What's Causing Low Humidity Levels in Your House

What’s Causing Low Humidity Levels in Your House?

Do you ever notice how dry the air in your home feels? Are moisture levels plummeting and causing your nose to be dry and irritated?

If you’ve ever asked yourself, “why is the humidity so low in my house?” Here’s some good news: you’re not alone! Many homeowners across the country are dealing with unusually low humidity levels in their households. But what exactly is causing this drop in indoor air moisture?

In this blog post, we’ll explore some of the potential causes – covering everything from HVAC systems to open windows – so you can identify possible solutions for a more comfortable home. Keep reading for essential tips on improving indoor humidity levels!

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Common causes of low humidity in your home

If you find yourself asking, “why is the humidity so low in my house,” there are a few potential reasons why. Some of these include:


Wintertime is often known for its chilly weather, but there’s another element to it that can cause discomfort and health risks – low humidity. Cold temperatures typically cause air to become more dry as molecules in the air slow down, reducing their ability to retain moisture.

Because of this, the winter season tends to drop the levels of relative humidity, making your home feel particularly uncomfortable and potentially bad for your health. Low humidity in winter can cause various respiratory issues such as nosebleeds, dryness in the throat and mouth, or even nose pain or irritation.

If the levels get too low, your furniture or artwork may start cracking due to lack of proper lubrication on its wooden components. Thankfully there are numerous ways which you can add humidity back into your home environment where you can significantly improve both your comfort level and your health!

Geographical location

In addition to the seasons, where you live can have a significant effect on the humidity levels. Low humidity is often a characteristic of certain geographical locations, particularly those with high altitude, and arid climates like desert areas.

This can be noticed by the reduction in moisture in the air, leading to drier skin or static electricity. If you live in a mountainous or desert region, you are more likely to experience low humidity.

Type of HVAC system

Low humidity levels in your home can be directly impacted by the type of HVAC system you have installed. Ducted, split and multi split systems are efficient for cooling, but if the outside air is low in humidity already then these types of systems can reduce it further because they recirculate the same air within a space. You could also consider picking a heat pump or mini-split for a more efficient solution, as these are all-in-one heating and cooling systems.

Some HVAC systems have built-in humidifiers or run with configurations that make them better suited to dry climates. If you live in an arid region, you’ll want a device that offers direct control over the humidity settings and more advanced humidification capabilities for optimum comfort.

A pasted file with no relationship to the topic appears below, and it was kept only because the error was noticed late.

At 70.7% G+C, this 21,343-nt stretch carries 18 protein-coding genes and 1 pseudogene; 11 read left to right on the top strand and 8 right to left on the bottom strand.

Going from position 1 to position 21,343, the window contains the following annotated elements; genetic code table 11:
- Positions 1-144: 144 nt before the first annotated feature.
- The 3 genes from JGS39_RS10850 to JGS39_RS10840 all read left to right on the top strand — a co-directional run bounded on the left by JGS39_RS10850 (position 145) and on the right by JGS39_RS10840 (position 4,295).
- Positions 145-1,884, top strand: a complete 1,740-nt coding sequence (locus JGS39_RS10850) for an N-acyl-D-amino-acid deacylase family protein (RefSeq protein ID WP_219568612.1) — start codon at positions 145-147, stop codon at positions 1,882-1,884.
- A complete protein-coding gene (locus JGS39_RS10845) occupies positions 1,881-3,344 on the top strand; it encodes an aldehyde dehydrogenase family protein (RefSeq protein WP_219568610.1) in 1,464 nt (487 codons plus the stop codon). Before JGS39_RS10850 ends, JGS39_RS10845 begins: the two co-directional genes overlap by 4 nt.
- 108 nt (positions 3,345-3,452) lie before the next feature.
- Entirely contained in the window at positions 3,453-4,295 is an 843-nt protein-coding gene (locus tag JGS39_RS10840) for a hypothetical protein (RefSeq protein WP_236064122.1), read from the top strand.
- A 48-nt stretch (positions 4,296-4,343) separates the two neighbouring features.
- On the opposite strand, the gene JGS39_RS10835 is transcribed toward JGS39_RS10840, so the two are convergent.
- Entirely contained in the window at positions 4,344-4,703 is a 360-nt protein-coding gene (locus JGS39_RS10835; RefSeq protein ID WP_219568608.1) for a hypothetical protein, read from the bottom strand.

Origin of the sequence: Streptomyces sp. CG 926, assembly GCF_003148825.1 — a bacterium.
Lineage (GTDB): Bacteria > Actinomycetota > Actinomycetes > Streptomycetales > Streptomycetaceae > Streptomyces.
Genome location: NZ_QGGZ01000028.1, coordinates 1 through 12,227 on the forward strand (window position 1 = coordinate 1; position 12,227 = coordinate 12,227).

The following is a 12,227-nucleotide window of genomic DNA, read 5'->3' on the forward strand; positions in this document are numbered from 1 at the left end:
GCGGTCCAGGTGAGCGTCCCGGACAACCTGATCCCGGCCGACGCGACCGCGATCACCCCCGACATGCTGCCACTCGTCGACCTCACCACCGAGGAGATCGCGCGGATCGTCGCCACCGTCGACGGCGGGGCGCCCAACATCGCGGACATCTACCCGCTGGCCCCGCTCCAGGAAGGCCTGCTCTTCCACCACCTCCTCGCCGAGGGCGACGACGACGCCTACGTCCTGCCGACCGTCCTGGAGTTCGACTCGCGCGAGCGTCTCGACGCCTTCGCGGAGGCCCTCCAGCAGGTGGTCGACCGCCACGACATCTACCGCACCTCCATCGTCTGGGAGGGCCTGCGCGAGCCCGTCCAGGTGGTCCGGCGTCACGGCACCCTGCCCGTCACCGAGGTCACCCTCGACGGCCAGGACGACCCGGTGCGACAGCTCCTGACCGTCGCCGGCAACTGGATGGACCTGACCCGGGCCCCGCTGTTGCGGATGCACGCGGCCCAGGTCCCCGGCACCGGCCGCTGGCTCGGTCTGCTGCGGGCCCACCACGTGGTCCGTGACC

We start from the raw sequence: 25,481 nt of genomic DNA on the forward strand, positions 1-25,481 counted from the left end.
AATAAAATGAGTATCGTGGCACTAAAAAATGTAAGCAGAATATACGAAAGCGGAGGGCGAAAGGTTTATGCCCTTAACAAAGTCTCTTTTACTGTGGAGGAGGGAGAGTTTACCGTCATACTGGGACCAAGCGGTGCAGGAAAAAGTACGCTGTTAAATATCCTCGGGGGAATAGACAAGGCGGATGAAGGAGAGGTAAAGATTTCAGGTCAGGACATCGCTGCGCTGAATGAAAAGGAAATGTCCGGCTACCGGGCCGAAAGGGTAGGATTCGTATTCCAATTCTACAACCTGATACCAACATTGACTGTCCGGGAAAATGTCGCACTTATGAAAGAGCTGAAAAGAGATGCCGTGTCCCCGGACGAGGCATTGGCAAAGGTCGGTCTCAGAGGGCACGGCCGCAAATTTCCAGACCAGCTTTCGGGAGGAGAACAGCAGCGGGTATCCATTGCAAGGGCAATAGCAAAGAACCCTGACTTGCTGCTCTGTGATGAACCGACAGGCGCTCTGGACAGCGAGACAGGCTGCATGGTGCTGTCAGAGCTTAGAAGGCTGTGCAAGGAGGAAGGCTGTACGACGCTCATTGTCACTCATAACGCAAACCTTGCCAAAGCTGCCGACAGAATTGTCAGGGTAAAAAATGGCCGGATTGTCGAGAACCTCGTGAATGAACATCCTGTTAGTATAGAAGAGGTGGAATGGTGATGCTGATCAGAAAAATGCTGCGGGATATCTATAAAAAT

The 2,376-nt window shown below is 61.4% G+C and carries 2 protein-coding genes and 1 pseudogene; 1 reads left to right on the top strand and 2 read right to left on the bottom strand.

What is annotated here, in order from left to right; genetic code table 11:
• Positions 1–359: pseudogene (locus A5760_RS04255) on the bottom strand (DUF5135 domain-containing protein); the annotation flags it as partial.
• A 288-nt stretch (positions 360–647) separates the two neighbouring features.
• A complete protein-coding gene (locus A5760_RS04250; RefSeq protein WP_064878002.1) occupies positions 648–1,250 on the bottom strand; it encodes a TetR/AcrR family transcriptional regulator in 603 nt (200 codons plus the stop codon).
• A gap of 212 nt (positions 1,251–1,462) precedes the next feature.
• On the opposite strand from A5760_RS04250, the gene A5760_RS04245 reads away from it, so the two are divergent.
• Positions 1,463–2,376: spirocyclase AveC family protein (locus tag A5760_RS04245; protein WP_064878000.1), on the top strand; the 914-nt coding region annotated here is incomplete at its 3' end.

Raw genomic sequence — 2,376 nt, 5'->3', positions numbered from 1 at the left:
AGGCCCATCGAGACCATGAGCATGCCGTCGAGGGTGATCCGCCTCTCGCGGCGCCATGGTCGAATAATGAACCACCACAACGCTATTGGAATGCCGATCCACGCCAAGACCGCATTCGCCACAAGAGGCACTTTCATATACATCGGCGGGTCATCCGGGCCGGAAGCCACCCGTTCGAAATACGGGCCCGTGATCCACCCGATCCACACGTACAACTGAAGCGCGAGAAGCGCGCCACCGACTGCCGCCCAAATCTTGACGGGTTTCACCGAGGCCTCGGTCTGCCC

Indoor activities like cooking, showering and leaving the door opened

Did you know that indoor activities can also affect the humidity levels of your home? Some experts suggest, if possible, use the stovetop more than the oven to bring more steam into your living space.

Additionally, colder and shorter showers will reduce the humidity in the air of your home. While longer and hotter showers can increase your utility bill, the extra steam may increase humidity levels in your home as well. It is important to note that warm showers are better than hot showers as hotter water tends to dry out the skin.

Don’t leave the doors or windows open as this can cause warm air to escape your home and result in drier conditions.

Symptoms of low humidity levels and how to combat them

If you find yourself with dry skin, frequent nosebleeds, or lots of static it may have led you to wonder, “why is the humidity in my house so low?” There are several symptoms of low humidity. Let’s take a look and see how you can combat them.

  • Dry skin and chapped lips
  • Nosebleeds
  • Static electricity
  • Sinus congestion and a sore throat (especially for smokers and those with asthma or allergies)

When the air is dry, it can cause your skin, lips and internal respiratory organs to become irritated. Combat this with moisturizing cream and lip balm. Applying a thin layer of vaseline inside your nostrils will help maintain moisture and prevent nosebleeds. Drink lots of water to stay hydrated.

To address the low humidity issue, invest in a humidifier to increase the moisture levels in your air.

Increase humidity in your home using appliances or plants

The air in our homes often becomes dry due to winter heating and air conditioning, which can cause adverse health effects such as dryness in the nose, throat, and skin. To prevent these issues, it’s important to add moisture back into your home’s air.

The best way to do this is by using a humidifier or adding plants. Humidifiers create extra moisture by releasing water vapor into the room while plants can filter the air of dust particles as well as improve humidity levels due to their natural transpiration processes.

If you choose to use a humidifier, be sure to change out the water every couple of days so that bacteria buildup doesn’t occur. Whichever route you decide to go – get ready for a healthier home atmosphere!

Conclusion – Why is the humidity so low in my house?

If you find yourself asking “why is the humidity in my house so low”, we hope this article was helpful in addressing not only the cause of the issue, but some ways to recognize and combat it as well.

If you’re interested in investing in a humidifier, contact an HVAC professional to help you assess which system will be the best for your needs.